Even though Finn’s story is a trilogy, No Mortal Business book is a stand-alone story. Finn is home, midway through his two weeks off. Every Fae contract has a one day a year off clause as part of being a Fae contract. The two rules to know about dealing with Fae is that everything is negotiable and nothing is free. When Finn didn’t go back to his master at the end of his day off, Paul could easily have hobbled Finn or chained him down so that he could never swim again. Paul owned Finn. Humans have free will. Fae don’t. When they are owned, they are owned completely. The selkie brides of lore marry the fishermen who catch them as a matter of course. When Paul uses Finn, he has every right to. Finn’s body belongs to Paul as much as his service does.
But when Finn realizes that Paul managed to bind Finn to him without Finn actually making a deal with him, it means that the contract was fraudulent. And if the contract is fraudulent, it means that Paul had no right to Finn’s body. And if Paul had no right, it means that the sex he had with the man wasn’t sex, it was rape. Finn realizes that he cannot go back to Paul no matter what it costs. Finn has to come to terms with what has happened to him and he has to deal with what his future holds, free or not, with or without Paul. Giving up his one day of freedom in exchange for the two weeks with Devon is the last bargaining chip he has remaining. He’s dealing with powers far more powerful than the entire Pacific Ocean, and if there’s one thing the legends make clear is mortals who catch the attention of the infinite often suffer more than they win.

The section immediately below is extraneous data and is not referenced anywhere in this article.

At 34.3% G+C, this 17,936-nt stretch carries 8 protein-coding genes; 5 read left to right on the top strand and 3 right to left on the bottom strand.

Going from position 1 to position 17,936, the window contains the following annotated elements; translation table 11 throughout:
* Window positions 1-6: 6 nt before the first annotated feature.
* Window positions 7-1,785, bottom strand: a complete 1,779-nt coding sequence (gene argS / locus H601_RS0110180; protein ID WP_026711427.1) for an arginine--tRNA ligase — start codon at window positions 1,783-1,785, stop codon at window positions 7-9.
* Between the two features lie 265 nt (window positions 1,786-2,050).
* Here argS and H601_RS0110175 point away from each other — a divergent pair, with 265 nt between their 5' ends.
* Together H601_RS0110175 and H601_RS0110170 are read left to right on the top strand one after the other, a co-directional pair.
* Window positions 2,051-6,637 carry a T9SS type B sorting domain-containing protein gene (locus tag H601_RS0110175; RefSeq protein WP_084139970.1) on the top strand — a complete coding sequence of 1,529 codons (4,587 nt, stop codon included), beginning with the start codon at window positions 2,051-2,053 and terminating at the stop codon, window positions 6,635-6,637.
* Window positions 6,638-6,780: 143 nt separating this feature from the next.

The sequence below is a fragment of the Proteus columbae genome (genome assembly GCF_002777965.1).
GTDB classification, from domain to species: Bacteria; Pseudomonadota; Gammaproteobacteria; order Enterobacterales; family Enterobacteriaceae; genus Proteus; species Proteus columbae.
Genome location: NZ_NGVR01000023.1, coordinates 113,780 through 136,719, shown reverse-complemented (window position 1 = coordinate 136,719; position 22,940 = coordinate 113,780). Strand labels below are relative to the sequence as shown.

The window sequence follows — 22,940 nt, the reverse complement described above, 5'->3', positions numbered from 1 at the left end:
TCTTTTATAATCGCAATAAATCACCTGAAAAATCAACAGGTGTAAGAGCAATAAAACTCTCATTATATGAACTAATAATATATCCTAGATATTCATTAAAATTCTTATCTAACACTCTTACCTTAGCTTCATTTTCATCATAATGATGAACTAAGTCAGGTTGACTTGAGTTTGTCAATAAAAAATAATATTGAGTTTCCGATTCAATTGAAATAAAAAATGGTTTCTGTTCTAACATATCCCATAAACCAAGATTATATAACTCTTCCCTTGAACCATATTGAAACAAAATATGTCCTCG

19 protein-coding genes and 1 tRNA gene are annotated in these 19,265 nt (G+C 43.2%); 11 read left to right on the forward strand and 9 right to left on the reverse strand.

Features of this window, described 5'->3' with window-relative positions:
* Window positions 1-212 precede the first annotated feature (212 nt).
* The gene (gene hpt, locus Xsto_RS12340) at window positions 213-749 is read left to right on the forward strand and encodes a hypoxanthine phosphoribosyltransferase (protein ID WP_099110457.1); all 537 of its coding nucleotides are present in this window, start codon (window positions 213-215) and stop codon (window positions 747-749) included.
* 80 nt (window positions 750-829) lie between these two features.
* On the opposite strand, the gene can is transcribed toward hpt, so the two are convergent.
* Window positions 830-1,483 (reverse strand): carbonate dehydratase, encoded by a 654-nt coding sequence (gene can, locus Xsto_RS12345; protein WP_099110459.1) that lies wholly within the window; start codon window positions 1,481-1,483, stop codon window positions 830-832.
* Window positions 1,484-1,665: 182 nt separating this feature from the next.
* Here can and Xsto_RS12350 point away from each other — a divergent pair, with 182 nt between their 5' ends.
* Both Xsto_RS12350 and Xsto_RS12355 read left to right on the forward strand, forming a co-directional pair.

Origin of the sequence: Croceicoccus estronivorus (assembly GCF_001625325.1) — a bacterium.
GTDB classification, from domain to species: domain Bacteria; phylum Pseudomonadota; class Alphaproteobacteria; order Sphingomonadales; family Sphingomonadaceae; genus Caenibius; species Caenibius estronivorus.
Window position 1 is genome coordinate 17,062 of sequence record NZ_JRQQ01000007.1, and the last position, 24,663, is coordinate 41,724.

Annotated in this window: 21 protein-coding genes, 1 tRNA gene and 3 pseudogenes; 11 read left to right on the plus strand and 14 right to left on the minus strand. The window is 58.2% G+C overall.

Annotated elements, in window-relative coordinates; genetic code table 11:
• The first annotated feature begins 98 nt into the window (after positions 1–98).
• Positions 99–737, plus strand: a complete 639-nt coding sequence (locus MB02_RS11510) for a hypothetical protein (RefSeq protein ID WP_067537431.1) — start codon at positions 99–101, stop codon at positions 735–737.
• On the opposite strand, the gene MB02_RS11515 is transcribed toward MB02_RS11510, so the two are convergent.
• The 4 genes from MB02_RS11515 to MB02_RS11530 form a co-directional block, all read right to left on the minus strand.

If you read it and love it, it would be awesome if you would like to read how his story begins in Coral Were his Bones (Oh look! It’s on sale. So is Changeling…how convenient).
I’ll talk more about how much I love Finn’s point of view. He’s part sea lion, and sea lions are both fierce predators and vulnerable prey at the same time. That mix of can I kill it/eat it and will it kill me/eat me drives most of Finn’s thoughts even when he’s in his human shape. Devon believes that Finn is a human who can change into a seal, but that’s not what Finn is. Finn’s selkie. His sea lion (or for simplification, his seal body) is as much his body as his human body is. His tail, which is invisible and non-corporeal in his human shape is still there, and when Devon tweaks it, Finn feels the shiver running up and down his spine.